Scaffold-free iPS cell-based hyaline cartilage for joint repair
Cranky knees and other joint pains are normal in the elderly and sometimes even in the young. While these pains are rarely life threatening, those who have them know the burden and effect on quality of life. In many cases, the cause is a loss of hyaline cartilage, which does not have the capacity to regenerate, meaning once gone it is gone forever. Hyaline cartilage is constituted of chondrocytes and its secretions, extracellular matrix (ECM) proteins, which includes collagens II and XI. They do not include collagen I, which is the primary collagen in fibrocartilage, or scar tissue. The key to a successful recovery then is to introduce into the deteriorated cartilage chondrocytes that secrete only hyaline cartilage ECM proteins.
One of the most common strategies for treating hyaline cartilage damage is autologous chondrocyte transplantation. This technique involves acquiring hyaline cartilage from a biopsy and then transplanting it to the injured site. Because the biopsy is smaller than the area that needs repair, the chondrocytes must be expanded, a task that requires enzymatic digestion of the ECM proteins. Unfortunately, the expansion causes the chondrocytes to secrete collagen I, which is why the presence of fibrous tissue is inevitable after such operations. Thus, "the chondrocytes lose their chondrogenic properties", says Professor Noriyuki Tsumaki of the Center for iPS Cell Research and Application at Kyoto University.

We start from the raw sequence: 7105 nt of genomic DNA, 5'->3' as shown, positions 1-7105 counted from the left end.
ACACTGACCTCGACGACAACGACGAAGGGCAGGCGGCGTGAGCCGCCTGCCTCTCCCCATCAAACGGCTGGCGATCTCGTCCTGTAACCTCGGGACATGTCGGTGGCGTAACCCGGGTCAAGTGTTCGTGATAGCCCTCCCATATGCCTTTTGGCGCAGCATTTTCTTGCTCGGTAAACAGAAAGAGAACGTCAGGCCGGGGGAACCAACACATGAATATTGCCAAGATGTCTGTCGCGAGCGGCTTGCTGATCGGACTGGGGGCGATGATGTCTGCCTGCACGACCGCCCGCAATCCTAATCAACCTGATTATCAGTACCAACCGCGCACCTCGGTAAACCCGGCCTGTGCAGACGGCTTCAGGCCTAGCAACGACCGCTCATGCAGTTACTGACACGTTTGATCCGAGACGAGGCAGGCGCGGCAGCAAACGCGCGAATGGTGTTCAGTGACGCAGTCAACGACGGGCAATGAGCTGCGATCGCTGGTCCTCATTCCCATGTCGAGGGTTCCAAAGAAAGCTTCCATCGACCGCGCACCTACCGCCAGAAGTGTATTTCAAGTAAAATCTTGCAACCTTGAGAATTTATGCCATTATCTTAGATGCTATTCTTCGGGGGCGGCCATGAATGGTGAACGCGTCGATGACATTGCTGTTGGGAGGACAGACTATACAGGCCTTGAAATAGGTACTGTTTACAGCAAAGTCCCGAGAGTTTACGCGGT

To solve this problem, Tsumaki and his team, in cooperation with a group led by Professor Shuichi Matsuda of KU Graduate School of Medicine, report a new protocol that expands not chondrocytes, but iPS cells. When a sufficient number of iPS cells are expanded, the protocol then calls for the researchers to differentiate the cells into chondrocytes. Because these chondrocytes are differentiated directly from iPS cells, there is no need to digest ECM proteins, which avoids the problem of fibrous tissue and allows for only hyaline cartilage to be synthesized.
Another advantage to this method is that it avoids the use of artificial scaffolds. In other studies on ES cell- and iPSC-derived chondrocyte transplantation, artificial scaffolds are included into the transplant to provide support until the chondrocytes begin secreting their own ECM proteins. However, it is unclear if artificial materials prevent optimal integration into the cartilage. Because the chondrocytes have already begun secreting ECM proteins, they can be transplanted without scaffolds. This feature is attributed to the use of a suspension culture and medium that included BMP2, TGFβ1 and GDF5 for six weeks. After this time, chondrocytes stopped proliferating and began secreting hyaline cartilage ECM proteins with high purity. This mix of chondrocytes and ECM matrix proteins was harvested as particles 1-2 mm in diameter that could be directly transplanted into the injured tissue (Image 1&2). Each particle contained approximately 70,000 chondrocytes, which according to Tsumaki is good reason to believe enough cells for human transplantation is feasible. "One million chondrocytes are needed to treat 1 cm2 defects, and the area of a typical defect is 2-10 cm2. So, we are considering transplanting 30-150 particles. These numbers are quite manageable."
The team transplanted their particles into three animal models: mouse, rat and mini-pig, finding positive signs for integration and maintenance (Image 3). These results have only encouraged Tsumaki. "These findings are only preliminary, but they show good indications of safety. The next step is to find the best conditions for transplantation in larger animals before we can consider patient treatment."